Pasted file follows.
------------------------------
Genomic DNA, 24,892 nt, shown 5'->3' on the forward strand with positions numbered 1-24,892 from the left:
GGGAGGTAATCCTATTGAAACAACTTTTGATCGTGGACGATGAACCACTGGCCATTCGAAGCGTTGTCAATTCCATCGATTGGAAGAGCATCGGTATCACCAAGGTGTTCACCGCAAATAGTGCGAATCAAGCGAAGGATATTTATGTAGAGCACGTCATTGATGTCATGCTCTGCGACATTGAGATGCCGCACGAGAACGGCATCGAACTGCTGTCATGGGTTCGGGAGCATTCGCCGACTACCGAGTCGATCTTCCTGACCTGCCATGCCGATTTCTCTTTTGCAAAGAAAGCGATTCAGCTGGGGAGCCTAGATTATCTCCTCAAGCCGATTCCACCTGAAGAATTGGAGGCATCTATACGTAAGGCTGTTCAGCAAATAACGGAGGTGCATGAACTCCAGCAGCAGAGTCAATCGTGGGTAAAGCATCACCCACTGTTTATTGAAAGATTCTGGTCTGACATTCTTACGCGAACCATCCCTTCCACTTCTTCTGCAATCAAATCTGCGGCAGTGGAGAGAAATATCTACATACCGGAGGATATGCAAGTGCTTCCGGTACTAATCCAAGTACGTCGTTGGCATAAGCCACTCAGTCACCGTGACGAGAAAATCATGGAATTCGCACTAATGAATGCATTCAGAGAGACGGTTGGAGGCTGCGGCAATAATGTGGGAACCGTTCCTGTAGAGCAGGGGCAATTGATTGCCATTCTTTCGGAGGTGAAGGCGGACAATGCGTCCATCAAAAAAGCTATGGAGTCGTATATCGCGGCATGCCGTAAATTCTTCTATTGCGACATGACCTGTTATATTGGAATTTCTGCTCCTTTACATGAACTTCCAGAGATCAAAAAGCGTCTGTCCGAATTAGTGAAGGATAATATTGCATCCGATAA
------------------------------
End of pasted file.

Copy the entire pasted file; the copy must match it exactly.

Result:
Genomic DNA, 24,892 nt, shown 5'->3' on the forward strand with positions numbered 1-24,892 from the left:
GGGAGGTAATCCTATTGAAACAACTTTTGATCGTGGACGATGAACCACTGGCCATTCGAAGCGTTGTCAATTCCATCGATTGGAAGAGCATCGGTATCACCAAGGTGTTCACCGCAAATAGTGCGAATCAAGCGAAGGATATTTATGTAGAGCACGTCATTGATGTCATGCTCTGCGACATTGAGATGCCGCACGAGAACGGCATCGAACTGCTGTCATGGGTTCGGGAGCATTCGCCGACTACCGAGTCGATCTTCCTGACCTGCCATGCCGATTTCTCTTTTGCAAAGAAAGCGATTCAGCTGGGGAGCCTAGATTATCTCCTCAAGCCGATTCCACCTGAAGAATTGGAGGCATCTATACGTAAGGCTGTTCAGCAAATAACGGAGGTGCATGAACTCCAGCAGCAGAGTCAATCGTGGGTAAAGCATCACCCACTGTTTATTGAAAGATTCTGGTCTGACATTCTTACGCGAACCATCCCTTCCACTTCTTCTGCAATCAAATCTGCGGCAGTGGAGAGAAATATCTACATACCGGAGGATATGCAAGTGCTTCCGGTACTAATCCAAGTACGTCGTTGGCATAAGCCACTCAGTCACCGTGACGAGAAAATCATGGAATTCGCACTAATGAATGCATTCAGAGAGACGGTTGGAGGCTGCGGCAATAATGTGGGAACCGTTCCTGTAGAGCAGGGGCAATTGATTGCCATTCTTTCGGAGGTGAAGGCGGACAATGCGTCCATCAAAAAAGCTATGGAGTCGTATATCGCGGCATGCCGTAAATTCTTCTATTGCGACATGACCTGTTATATTGGAATTTCTGCTCCTTTACATGAACTTCCAGAGATCAAAAAGCGTCTGTCCGAATTAGTGAAGGATAATATTGCATCCGATAA